That puts the Expert in front of a manager who is willing to pay a good salary and trusts me to send qualified candidates. If, when the Manager shows the Expert the project she needs help with, the Expert looks quizzically at the computer screen and says, “Uh, I dunno anything about that,” then it will be clear that he lied, and now we all know it.
Today, the only asset people have less of than money is time, and by misrepresenting her skills, the Expert has stolen a lot of it – the manager’s, mine, and actually her own, as well. She said she knew something, and she did not have a clue. Maybe he googled the name of the software. Maybe he had a chapter on it at school seven years ago. Did they think they could fake their way through an interview? Maybe they could. But on the job… what then? Would anyone prefer to be operated on by a surgeon who faked his way through medical school? How about riding in a plane with a pilot who was economical with the truth about having a pilot’s license?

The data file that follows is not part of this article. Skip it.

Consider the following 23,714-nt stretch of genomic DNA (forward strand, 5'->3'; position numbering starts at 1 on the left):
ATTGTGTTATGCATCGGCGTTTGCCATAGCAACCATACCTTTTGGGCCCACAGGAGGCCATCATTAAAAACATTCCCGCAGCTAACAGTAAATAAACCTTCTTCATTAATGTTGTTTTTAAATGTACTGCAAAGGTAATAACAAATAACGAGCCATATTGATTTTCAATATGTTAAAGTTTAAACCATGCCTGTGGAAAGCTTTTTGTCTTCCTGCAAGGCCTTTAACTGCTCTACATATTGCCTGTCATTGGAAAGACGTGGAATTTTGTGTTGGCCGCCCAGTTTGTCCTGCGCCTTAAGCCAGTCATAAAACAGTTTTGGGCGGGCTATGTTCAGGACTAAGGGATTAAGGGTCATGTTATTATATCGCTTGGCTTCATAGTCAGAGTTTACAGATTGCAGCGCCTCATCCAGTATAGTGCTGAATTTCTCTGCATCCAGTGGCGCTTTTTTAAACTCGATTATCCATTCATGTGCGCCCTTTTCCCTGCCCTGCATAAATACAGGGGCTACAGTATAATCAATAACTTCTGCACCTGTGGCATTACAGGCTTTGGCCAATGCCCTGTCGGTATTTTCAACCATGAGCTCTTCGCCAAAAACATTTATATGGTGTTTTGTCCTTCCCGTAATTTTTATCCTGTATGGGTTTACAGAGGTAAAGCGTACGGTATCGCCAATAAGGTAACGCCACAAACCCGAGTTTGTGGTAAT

The Expert lied. And now I cannot hire him for this position. Worse, I cannot hire him for any position, because I cannot trust him. And now my friends won’t hire him, either, because I am going to tell them what he did.
Think before you agree. If you don’t know something, say so. The old rhyme says, “Liar, liar pants on fire.” If those pants are yours, you might be burning bridges, too.